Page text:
A good day for sourdough

      On Sunday evening I had mixed the Levain starter so it could work away on its own private nightshift and be ready to start the bread early the following morning. The first light of dawn looked full of promise as the two terriers were persuaded outside for their early morning pee and I stood watching the sky and colours develop as I drank my coffee.
      Those poplars in the background are losing their leaves too.

      The first task was to mix and disperse the overnight levain in 200g of water prior to mixing in 100g of rye flour and 900g of very strong Canadian white flour. This mix will make two loaves and the surplus levain will go towards lunch-time pancakes with smoked bacon and maple syrup.

      Please forgive the slightly blurred photograph but I think I was shaking with anticipation. I can report that the pancakes were quite excellent. All of them. As was the coffee. The simple things, you just can't beat them.

      After three hours in the proving box at 23C, 25g of kosher salt is gently mixed into the dough with three desert spoons of tepid water then it's back into the proving box yet again for another three or four hours at the same steady 23C. I grind Malden Sea Salt, but if table salt is used reduce the quantity by about half.

      Once the salt and water is mixed in the dough will slowly rise over another three hours or so gently bubbling and the point at which it is taken out and split between the two pre-heated casseroles is a healthy mix of guesswork, experience and luck.

      The dough is now ready to be roughly divided between the two casseroles that have been preheated to about 240C. The sides of the casseroles are oiled, I use groundnut oil, polenta is shaken into bottom of the casserole and the top of the dough dusted with rice flour then it's into the oven with the lid on for twenty minutes, followed by twenty more minutes with the lid off.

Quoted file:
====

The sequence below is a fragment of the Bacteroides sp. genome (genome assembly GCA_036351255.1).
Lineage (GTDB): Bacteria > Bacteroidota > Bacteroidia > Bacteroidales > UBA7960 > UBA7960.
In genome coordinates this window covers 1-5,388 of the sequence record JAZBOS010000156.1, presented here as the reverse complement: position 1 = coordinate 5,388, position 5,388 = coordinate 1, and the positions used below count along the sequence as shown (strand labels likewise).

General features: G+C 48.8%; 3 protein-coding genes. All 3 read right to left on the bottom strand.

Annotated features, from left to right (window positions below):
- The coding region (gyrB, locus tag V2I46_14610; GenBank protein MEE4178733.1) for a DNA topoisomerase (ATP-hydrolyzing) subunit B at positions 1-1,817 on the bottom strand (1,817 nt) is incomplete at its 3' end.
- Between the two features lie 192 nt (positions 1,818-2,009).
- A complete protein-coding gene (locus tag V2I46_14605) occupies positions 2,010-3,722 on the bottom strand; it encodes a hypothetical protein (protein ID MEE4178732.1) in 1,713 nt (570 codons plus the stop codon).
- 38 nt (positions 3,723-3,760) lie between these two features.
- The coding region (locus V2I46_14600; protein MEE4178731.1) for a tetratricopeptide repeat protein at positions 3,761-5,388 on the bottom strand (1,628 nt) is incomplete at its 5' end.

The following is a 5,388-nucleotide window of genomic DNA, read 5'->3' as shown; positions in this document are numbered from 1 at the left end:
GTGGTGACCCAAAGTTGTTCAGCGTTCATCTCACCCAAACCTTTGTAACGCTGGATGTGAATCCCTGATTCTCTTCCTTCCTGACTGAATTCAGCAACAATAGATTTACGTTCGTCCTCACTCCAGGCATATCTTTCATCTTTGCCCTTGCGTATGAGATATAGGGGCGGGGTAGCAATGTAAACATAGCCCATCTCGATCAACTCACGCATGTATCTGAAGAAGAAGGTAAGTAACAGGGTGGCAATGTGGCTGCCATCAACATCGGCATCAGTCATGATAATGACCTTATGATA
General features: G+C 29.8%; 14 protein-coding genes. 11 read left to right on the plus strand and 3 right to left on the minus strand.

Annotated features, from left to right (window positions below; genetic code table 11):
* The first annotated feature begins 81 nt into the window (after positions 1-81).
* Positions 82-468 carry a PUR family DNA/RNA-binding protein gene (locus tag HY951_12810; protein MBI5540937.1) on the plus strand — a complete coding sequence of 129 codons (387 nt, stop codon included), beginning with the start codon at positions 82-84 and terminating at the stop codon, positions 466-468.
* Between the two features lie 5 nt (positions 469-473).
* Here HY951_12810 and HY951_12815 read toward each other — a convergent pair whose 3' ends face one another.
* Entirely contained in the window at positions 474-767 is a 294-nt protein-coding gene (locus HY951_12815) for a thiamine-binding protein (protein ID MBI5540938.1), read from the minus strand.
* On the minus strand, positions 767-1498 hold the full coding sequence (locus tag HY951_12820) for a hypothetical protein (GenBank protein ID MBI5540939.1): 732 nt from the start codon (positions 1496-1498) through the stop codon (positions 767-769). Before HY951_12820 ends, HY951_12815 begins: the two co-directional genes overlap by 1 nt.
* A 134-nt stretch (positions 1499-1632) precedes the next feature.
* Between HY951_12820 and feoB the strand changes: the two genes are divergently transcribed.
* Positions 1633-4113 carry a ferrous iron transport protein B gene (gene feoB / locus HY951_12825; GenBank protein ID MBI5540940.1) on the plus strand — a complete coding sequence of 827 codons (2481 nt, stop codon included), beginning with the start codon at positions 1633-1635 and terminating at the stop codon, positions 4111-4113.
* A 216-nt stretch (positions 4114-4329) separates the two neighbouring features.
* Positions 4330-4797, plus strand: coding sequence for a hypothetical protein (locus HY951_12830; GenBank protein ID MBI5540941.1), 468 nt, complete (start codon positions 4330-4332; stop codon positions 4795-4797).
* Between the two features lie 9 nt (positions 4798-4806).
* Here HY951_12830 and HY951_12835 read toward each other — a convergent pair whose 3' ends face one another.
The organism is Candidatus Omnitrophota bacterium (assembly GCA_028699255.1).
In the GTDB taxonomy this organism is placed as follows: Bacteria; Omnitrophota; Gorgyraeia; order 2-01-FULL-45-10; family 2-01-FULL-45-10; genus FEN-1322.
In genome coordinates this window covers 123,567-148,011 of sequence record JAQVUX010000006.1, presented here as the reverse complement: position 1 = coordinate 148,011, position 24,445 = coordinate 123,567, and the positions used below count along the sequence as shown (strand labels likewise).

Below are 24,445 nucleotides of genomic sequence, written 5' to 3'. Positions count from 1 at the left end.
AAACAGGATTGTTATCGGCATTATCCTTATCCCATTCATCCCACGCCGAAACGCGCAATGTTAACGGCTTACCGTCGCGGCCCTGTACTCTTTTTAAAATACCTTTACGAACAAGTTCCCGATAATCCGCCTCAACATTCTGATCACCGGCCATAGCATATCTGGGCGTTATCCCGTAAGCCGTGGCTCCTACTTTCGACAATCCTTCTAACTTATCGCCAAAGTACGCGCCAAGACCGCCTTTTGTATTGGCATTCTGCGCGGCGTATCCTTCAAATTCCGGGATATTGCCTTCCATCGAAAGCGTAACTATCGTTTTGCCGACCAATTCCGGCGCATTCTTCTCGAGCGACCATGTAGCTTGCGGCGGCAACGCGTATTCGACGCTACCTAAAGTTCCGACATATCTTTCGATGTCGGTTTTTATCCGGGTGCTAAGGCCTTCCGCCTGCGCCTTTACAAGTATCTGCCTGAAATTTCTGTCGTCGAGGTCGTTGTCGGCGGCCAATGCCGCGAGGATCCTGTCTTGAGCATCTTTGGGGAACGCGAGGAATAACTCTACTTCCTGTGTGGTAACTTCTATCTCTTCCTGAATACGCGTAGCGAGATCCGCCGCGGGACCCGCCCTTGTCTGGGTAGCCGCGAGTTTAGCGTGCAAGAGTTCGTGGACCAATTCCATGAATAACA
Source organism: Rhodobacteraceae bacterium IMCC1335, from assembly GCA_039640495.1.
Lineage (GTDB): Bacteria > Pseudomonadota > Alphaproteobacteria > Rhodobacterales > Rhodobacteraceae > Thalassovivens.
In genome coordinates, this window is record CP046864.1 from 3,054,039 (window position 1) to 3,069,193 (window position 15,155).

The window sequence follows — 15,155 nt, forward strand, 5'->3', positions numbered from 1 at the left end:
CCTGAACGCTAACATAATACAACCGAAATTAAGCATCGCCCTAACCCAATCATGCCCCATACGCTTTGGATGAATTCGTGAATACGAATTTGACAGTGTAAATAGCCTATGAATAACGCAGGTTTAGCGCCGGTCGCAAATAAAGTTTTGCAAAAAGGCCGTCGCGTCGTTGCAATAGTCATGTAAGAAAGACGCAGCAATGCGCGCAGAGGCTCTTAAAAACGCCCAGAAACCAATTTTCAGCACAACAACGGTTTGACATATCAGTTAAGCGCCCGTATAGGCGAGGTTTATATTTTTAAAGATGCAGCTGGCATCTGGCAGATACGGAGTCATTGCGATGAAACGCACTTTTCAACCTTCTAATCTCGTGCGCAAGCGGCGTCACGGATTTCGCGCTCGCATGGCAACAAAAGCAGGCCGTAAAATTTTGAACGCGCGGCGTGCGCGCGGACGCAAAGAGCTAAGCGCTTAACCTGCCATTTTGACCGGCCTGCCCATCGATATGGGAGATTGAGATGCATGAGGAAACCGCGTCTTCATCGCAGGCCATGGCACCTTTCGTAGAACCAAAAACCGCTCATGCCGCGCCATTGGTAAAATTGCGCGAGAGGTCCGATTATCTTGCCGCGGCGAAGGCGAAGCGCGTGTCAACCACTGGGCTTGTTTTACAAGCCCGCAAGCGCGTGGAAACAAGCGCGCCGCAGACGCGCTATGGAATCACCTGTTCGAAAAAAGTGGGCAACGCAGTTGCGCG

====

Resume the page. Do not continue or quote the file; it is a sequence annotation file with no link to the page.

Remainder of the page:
Well, further alchemy has definitely taken place and all that remains now is to keep your fingers out and off the cooling loaves until the following morning when you can enjoy a couple of toasted slices with butter and whatever you fancy spread on top, and a freshly ground coffee of course.
       Simple but totally and utterly delicious. Well worth the effort believe me.


Absinthe said…
How long has your levain been on the go? I'm keen to give this a try sometime.


I keep my two starters in the fridge. If you ping me your email I'll explain in detail how I get it going. UTB, John
Brk Trt said…
John what masterpieces.
Now I have to go and find something to try and match...it's not going to happen, I could never match that bread.
Thanks Alan, I had a slice for breakfast with honey and a cup of black coffee. Unashamed luxury! John
Dickie Straker said…
Absolutely wonderful TT - I have always failed with my sourdough, but will give it another go, looks amazing! Any chance of sending me the full recipe to get the starter going? Many thanks, ttfn Dickie

I'll type it up Dickie and email it to you. I'll also work out how to send some starter to you. I use two starters one grown on Rye Flour and one on Strong Canadian. Regards, John
Bureboyblog said…
Corking bacon too. But the bread is the winner.

The bacon is fantastic. Rare breed and smoked by the butcher, absolutely fantastic. The bread is bloody good too! John
Dickie Straker said…
Thanks John, bacon looks good, I have a big liking for Norfolk Treacle bacon...amazing stuff, nothing like that down here!! TTFN Dickie